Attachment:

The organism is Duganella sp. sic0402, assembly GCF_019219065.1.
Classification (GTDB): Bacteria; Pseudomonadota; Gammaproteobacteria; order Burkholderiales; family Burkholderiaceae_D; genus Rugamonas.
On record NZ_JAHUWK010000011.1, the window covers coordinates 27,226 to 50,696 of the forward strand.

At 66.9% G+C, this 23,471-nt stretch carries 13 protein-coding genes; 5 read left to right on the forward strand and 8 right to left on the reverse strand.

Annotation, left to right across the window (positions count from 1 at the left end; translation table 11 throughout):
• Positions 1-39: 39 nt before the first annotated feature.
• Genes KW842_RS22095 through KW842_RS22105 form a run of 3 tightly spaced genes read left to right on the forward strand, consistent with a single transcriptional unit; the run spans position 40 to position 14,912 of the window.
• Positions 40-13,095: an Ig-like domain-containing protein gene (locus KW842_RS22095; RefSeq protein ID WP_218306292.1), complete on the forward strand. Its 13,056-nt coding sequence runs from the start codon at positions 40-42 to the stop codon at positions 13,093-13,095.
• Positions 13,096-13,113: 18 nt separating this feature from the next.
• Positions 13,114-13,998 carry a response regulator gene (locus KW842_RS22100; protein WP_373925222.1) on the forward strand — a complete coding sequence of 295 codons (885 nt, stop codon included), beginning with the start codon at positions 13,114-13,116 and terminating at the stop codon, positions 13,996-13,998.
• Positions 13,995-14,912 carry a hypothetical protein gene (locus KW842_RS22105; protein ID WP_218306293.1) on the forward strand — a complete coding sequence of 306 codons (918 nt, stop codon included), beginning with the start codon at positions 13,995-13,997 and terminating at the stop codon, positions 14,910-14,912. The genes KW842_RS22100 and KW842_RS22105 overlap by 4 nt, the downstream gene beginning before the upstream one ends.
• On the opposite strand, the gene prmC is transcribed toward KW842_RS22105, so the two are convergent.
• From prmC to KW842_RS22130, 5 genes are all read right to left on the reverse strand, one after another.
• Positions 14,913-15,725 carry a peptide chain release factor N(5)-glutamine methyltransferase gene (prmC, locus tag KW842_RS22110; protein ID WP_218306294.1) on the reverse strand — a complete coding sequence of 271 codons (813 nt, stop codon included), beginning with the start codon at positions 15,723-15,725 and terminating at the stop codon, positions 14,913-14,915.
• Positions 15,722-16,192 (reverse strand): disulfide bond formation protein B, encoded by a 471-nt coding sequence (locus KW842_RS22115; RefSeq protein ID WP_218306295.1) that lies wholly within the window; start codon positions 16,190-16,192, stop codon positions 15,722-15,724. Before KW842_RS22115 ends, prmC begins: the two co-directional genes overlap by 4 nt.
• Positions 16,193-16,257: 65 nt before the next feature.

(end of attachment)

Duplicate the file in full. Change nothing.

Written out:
The organism is Duganella sp. sic0402, assembly GCF_019219065.1.
Classification (GTDB): Bacteria; Pseudomonadota; Gammaproteobacteria; order Burkholderiales; family Burkholderiaceae_D; genus Rugamonas.
On record NZ_JAHUWK010000011.1, the window covers coordinates 27,226 to 50,696 of the forward strand.

At 66.9% G+C, this 23,471-nt stretch carries 13 protein-coding genes; 5 read left to right on the forward strand and 8 right to left on the reverse strand.

Annotation, left to right across the window (positions count from 1 at the left end; translation table 11 throughout):
• Positions 1-39: 39 nt before the first annotated feature.
• Genes KW842_RS22095 through KW842_RS22105 form a run of 3 tightly spaced genes read left to right on the forward strand, consistent with a single transcriptional unit; the run spans position 40 to position 14,912 of the window.
• Positions 40-13,095: an Ig-like domain-containing protein gene (locus KW842_RS22095; RefSeq protein ID WP_218306292.1), complete on the forward strand. Its 13,056-nt coding sequence runs from the start codon at positions 40-42 to the stop codon at positions 13,093-13,095.
• Positions 13,096-13,113: 18 nt separating this feature from the next.
• Positions 13,114-13,998 carry a response regulator gene (locus KW842_RS22100; protein WP_373925222.1) on the forward strand — a complete coding sequence of 295 codons (885 nt, stop codon included), beginning with the start codon at positions 13,114-13,116 and terminating at the stop codon, positions 13,996-13,998.
• Positions 13,995-14,912 carry a hypothetical protein gene (locus KW842_RS22105; protein ID WP_218306293.1) on the forward strand — a complete coding sequence of 306 codons (918 nt, stop codon included), beginning with the start codon at positions 13,995-13,997 and terminating at the stop codon, positions 14,910-14,912. The genes KW842_RS22100 and KW842_RS22105 overlap by 4 nt, the downstream gene beginning before the upstream one ends.
• On the opposite strand, the gene prmC is transcribed toward KW842_RS22105, so the two are convergent.
• From prmC to KW842_RS22130, 5 genes are all read right to left on the reverse strand, one after another.
• Positions 14,913-15,725 carry a peptide chain release factor N(5)-glutamine methyltransferase gene (prmC, locus tag KW842_RS22110; protein ID WP_218306294.1) on the reverse strand — a complete coding sequence of 271 codons (813 nt, stop codon included), beginning with the start codon at positions 15,723-15,725 and terminating at the stop codon, positions 14,913-14,915.
• Positions 15,722-16,192 (reverse strand): disulfide bond formation protein B, encoded by a 471-nt coding sequence (locus KW842_RS22115; RefSeq protein ID WP_218306295.1) that lies wholly within the window; start codon positions 16,190-16,192, stop codon positions 15,722-15,724. Before KW842_RS22115 ends, prmC begins: the two co-directional genes overlap by 4 nt.
• Positions 16,193-16,257: 65 nt before the next feature.